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dc.contributor.authorSperber, Nina R.
dc.contributor.authorDong, Olivia M.
dc.contributor.authorRoberts, Megan C.
dc.contributor.authorDexter, Paul
dc.contributor.authorElsey, Amanda R.
dc.contributor.authorGinsburg, Geoffrey S.
dc.contributor.authorHorowitz, Carol R.
dc.contributor.authorJohnson, Julie A.
dc.contributor.authorLevy, Kenneth D.
dc.contributor.authorOng, Henry
dc.contributor.authorPeterson, Josh F.
dc.contributor.authorPollin, Toni I.
dc.contributor.authorRakhra-Burris, Tejinder
dc.contributor.authorRamos, Michelle A.
dc.contributor.authorSkaar, Todd
dc.contributor.authorOrlando, Lori A.
dc.date.accessioned2021-08-03T12:38:19Z
dc.date.available2021-08-03T12:38:19Z
dc.date.issued2021-07-08
dc.identifier.urihttp://hdl.handle.net/10713/16280
dc.description.abstractThe complexity of genomic medicine can be streamlined by implementing some form of clinical decision support (CDS) to guide clinicians in how to use and interpret personalized data; however, it is not yet clear which strategies are best suited for this purpose. In this study, we used implementation science to identify common strategies for applying provider-based CDS interventions across six genomic medicine clinical research projects funded by an NIH consortium. Each project’s strategies were elicited via a structured survey derived from a typology of implementation strategies, the Expert Recommendations for Implementing Change (ERIC), and follow-up interviews guided by both implementation strategy reporting criteria and a planning framework, RE-AIM, to obtain more detail about implementation strategies and desired outcomes. We found that, on average, the three pharmacogenomics implementation projects used more strategies than the disease-focused projects. Overall, projects had four implementation strategies in common; however, operationalization of each differed in accordance with each study’s implementation outcomes. These four common strategies may be important for precision medicine program implementation, and pharmacogenomics may require more integration into clinical care. Understanding how and why these strategies were successfully employed could be useful for others implementing genomic or precision medicine programs in different contexts. © 2021 by the authors.en_US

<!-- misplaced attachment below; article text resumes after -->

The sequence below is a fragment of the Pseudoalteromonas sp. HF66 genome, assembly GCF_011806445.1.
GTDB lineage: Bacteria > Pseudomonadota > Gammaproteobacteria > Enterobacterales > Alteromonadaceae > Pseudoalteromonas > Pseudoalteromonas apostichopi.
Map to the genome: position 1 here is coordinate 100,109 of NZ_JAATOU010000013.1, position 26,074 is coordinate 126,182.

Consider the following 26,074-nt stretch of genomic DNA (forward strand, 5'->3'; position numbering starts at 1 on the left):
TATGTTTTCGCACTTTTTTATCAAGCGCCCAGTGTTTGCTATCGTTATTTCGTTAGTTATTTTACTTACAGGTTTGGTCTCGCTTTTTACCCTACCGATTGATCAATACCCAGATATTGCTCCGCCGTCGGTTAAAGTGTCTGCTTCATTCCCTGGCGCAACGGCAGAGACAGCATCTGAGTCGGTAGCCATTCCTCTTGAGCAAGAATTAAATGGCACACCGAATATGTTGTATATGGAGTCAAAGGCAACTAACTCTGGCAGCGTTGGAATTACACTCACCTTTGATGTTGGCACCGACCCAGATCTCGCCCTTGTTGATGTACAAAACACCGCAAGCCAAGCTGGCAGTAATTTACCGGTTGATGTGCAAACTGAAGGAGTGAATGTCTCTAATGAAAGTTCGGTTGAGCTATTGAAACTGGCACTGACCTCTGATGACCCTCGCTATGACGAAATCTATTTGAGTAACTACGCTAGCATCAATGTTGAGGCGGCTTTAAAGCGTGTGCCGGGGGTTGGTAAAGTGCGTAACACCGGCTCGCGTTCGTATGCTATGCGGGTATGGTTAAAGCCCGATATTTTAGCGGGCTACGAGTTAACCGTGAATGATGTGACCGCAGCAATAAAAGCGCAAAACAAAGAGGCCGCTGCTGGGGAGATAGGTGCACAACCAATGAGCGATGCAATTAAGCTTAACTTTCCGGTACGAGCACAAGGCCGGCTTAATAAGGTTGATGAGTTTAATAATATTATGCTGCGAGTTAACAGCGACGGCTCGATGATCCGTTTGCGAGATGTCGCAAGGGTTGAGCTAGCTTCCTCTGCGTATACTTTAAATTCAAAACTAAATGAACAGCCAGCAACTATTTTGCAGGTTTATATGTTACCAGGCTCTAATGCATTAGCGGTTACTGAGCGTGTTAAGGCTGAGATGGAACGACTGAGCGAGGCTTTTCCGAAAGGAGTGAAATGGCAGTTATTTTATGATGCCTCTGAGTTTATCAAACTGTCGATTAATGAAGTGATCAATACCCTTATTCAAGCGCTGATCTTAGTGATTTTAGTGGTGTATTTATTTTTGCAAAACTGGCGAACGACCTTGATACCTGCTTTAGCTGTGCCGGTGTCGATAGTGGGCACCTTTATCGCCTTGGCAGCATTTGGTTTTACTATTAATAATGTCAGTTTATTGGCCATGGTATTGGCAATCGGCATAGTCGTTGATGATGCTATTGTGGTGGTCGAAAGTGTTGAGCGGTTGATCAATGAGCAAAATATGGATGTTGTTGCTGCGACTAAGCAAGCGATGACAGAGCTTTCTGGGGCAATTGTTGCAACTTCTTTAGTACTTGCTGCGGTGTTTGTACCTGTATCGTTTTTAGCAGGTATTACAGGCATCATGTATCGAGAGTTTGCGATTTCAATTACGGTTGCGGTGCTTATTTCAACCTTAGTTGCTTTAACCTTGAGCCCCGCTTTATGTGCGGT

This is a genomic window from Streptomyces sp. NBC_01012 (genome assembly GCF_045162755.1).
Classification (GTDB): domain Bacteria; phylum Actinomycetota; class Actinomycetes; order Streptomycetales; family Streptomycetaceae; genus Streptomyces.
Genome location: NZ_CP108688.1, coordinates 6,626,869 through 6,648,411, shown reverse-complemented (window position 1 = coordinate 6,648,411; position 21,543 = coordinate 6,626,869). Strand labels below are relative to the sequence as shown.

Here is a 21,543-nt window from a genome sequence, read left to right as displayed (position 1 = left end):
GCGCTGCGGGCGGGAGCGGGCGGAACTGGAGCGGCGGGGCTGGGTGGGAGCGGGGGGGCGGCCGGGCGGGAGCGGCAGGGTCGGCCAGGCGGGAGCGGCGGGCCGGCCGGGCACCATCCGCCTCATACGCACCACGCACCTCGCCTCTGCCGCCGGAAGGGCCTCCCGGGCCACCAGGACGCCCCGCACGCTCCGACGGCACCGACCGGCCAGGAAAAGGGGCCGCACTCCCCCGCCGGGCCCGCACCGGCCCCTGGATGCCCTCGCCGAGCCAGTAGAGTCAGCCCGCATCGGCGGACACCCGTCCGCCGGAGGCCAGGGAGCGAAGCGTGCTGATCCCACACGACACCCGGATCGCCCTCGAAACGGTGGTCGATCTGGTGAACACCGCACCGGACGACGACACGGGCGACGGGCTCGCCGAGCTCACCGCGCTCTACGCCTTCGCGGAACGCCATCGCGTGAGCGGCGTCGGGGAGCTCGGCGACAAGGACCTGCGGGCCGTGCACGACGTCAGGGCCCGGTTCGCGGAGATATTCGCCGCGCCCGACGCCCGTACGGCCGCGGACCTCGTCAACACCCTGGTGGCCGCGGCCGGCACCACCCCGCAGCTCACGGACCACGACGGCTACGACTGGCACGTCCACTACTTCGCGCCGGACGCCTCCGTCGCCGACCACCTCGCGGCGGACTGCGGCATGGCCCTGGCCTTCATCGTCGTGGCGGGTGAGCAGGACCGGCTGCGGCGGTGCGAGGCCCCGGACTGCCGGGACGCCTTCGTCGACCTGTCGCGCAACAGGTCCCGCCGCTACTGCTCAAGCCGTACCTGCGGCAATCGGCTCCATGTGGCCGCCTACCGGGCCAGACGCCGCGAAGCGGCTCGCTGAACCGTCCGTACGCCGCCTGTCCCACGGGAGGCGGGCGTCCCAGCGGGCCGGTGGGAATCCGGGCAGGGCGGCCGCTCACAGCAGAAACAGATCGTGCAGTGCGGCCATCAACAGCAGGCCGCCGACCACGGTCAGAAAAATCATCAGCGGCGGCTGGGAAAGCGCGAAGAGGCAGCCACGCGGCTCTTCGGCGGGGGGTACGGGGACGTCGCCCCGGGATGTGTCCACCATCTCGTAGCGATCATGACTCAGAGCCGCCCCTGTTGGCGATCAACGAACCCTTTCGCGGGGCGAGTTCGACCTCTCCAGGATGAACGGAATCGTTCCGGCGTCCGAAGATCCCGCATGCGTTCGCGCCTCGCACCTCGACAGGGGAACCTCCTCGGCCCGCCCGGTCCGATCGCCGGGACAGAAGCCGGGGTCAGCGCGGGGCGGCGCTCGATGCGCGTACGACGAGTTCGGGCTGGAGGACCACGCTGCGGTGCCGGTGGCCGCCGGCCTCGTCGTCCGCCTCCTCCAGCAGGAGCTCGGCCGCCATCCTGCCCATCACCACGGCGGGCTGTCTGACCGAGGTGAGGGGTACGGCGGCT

dc.description.sponsorshipNational Institutes of Healthen_US
dc.description.urihttps://doi.org/10.3390/jpm11070647en_US
dc.language.isoenen_US
dc.publisherMDPI AGen_US
dc.relation.ispartofJournal of Personalized Medicineen_US
dc.subjectClinical decision supporten_US
dc.subjectGenomic medicineen_US
dc.subjectImplementation scienceen_US
dc.titleStrategies to integrate genomic medicine into clinical care: Evidence from the IGNITE networken_US
dc.typeArticleen_US
dc.identifier.doi10.3390/jpm11070647
dc.source.volume11
dc.source.issue7


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